January also has an obsession with poultry, so it’s no surprise that she ordered the roasted chicken served with truffled macaroni, chestnut mushrooms and asparagus. The asparagus and the meat were nothing to write home about, but the truffled macaroni and mushrooms was creamy, nutty and richly addictive. I could eat that all day.
You can have the chicken, I’ll have the rest.
It was a similar story with the pan fried duck breast served with both whole broad beans and a broad bean puree. The meat was tender but surprisingly bland and uninteresting. The broad beans were more satisfying with a firm exterior yielding to a soft interior that was complimented well by a garlic dressing.
The Squelchie doesn’t like nomming on cuttlefish (they’re cute apparently), but I have no such qualms. The chargrilled little bugger has a firm bite with soft, tender interior. As expected it has little flavour of its own, acting as a tender carrier for the pea, pomegranate and mint dressing, although the disparate ingredients of the dressing never really come together as a whole. An interesting failure.
More successful was the inventive combination of a poached egg with manchego cheese. I’ve never been taken with Spanish cheese, but here the manchego takes the form a crisp omelette-like layer sitting on top of the gently poached egg. Combined with a chard, red pepper and wheat dressing it makes for an intriguing multi-layered dish that works surprisingly well.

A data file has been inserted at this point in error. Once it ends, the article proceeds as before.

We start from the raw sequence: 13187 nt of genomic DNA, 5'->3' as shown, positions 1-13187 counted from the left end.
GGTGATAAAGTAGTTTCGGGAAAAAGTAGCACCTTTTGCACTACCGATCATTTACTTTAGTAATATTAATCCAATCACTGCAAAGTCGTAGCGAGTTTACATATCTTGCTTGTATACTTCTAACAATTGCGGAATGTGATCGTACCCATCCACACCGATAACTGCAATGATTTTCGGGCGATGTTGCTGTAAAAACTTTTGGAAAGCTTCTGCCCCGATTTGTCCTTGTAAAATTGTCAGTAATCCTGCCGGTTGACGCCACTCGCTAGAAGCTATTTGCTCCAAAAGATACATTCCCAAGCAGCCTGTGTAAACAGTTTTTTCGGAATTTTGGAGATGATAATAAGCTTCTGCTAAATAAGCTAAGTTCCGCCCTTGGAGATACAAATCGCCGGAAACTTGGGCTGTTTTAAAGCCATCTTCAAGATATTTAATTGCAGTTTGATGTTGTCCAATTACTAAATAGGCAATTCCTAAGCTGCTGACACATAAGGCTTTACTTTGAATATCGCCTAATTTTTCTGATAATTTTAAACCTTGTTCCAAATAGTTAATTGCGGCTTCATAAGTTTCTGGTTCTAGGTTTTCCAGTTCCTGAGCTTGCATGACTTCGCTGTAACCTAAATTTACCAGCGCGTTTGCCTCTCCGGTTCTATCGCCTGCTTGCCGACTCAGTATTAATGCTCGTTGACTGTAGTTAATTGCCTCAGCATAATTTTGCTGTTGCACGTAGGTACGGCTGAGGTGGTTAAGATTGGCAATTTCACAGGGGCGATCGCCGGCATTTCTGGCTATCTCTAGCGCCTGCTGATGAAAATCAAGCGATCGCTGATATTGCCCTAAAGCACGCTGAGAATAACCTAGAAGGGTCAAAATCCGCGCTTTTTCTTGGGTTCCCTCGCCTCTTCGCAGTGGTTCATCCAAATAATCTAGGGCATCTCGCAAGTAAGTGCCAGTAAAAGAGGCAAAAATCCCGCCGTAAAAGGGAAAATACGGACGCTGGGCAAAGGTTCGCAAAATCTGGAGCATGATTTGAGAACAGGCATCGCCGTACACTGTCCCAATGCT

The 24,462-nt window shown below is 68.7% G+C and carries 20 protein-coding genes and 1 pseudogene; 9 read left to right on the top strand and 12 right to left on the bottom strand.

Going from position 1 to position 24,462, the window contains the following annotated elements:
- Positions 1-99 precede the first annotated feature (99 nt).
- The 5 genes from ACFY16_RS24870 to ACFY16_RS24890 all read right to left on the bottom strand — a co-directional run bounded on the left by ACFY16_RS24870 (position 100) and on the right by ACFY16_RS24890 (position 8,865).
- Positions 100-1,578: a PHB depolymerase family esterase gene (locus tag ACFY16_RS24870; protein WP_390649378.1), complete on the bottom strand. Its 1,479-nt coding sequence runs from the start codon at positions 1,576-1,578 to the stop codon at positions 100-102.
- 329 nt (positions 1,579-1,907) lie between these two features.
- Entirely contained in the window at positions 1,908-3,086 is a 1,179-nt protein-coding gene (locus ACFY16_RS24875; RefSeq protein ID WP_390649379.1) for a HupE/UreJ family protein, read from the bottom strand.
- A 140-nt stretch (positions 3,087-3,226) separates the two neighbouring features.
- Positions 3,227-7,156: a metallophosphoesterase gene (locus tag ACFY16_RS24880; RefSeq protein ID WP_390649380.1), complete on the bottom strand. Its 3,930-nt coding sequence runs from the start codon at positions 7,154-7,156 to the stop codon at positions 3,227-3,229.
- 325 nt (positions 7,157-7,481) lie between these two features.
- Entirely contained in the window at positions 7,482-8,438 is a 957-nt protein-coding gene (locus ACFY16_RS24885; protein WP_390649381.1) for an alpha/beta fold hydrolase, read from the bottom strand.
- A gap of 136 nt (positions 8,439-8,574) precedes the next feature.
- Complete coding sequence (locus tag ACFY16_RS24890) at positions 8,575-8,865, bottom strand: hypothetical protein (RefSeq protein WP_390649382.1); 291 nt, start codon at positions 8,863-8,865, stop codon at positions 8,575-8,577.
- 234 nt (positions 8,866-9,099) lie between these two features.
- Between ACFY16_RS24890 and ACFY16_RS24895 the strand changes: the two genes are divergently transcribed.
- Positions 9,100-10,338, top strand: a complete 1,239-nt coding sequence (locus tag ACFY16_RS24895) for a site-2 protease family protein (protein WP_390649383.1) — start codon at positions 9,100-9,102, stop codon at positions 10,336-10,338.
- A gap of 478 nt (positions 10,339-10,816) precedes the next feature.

The last of the savoury dishes, but by no means the least, was the chargrilled chorizo. Unlike the standard charcuterie slices mentioned above, this chargrilled version is much more interesting. The gentle saltiness is complimented well by a surprisingly light, fluffy yet crisp texture. It’s quite unlike any meat dish I’ve ever had and is well worth sampling.
January and the Squelchie skipped dessert, but I couldn’t resist trying out The Salt Yard’s version of churros, deep fried dough sticks served with dipping chocolate that’s popular both in Spain and Mexico. The churros here are thankfully oil-free, but the dense, smooth exterior doesn’t absorb or hold the dipping chocolate very well and is also blanketed in an excess of sugar. The dipping chocolate, which uses Valrhona chocolate as its base, is much more of a success. It’s dark, rich and has a bitter spiciness to it.
Excellent chocolate, shame about the churros.
The food at The Salt Yard is almost consistently excellent. Although there are some dishes which have their flaws, even here there are elements that are worth dwelling your tongue over. It’s not cheap and while rival Barrica does have some excellent dishes of its own, overall The Salt Yard really is the best tapas in Fitzrovia.
Name: The Salt Yard
Address: 54 Goodge Street, London, W1T 4NA
Phone: 020 7637 0657
Opening Hours: Monday to Friday – noon to 23.00; Saturday – 17.00-23.00. Closed Sundays.
Total cost for one person including mineral water: approx. £30-35